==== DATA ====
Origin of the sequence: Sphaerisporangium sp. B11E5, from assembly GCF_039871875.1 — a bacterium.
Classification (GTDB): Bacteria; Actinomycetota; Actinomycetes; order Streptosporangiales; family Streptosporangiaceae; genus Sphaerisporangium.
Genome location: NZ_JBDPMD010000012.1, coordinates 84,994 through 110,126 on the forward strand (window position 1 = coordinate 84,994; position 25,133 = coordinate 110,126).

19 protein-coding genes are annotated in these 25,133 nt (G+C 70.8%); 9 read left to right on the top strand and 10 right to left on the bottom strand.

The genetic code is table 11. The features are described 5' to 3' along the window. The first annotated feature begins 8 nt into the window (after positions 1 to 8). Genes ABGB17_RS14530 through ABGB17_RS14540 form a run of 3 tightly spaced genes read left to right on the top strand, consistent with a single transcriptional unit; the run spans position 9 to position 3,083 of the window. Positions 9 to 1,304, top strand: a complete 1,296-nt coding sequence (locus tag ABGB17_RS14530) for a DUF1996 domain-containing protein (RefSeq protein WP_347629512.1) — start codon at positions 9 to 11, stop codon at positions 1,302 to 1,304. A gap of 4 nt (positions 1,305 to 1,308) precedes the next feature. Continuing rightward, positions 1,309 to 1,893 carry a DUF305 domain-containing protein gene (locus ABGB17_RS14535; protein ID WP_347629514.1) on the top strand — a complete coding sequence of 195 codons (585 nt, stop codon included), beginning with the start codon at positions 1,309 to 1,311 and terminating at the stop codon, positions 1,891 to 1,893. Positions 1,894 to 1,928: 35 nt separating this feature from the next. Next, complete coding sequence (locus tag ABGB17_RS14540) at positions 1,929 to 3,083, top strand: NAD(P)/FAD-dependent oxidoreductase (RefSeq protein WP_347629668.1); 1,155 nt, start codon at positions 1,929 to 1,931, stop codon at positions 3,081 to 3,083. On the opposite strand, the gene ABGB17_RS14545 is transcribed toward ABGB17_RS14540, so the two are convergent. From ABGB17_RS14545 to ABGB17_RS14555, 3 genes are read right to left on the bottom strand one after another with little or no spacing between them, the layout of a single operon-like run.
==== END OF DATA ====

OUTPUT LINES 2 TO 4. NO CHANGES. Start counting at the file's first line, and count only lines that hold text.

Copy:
Classification (GTDB): Bacteria; Actinomycetota; Actinomycetes; order Streptosporangiales; family Streptosporangiaceae; genus Sphaerisporangium.
Genome location: NZ_JBDPMD010000012.1, coordinates 84,994 through 110,126 on the forward strand (window position 1 = coordinate 84,994; position 25,133 = coordinate 110,126).

19 protein-coding genes are annotated in these 25,133 nt (G+C 70.8%); 9 read left to right on the top strand and 10 right to left on the bottom strand.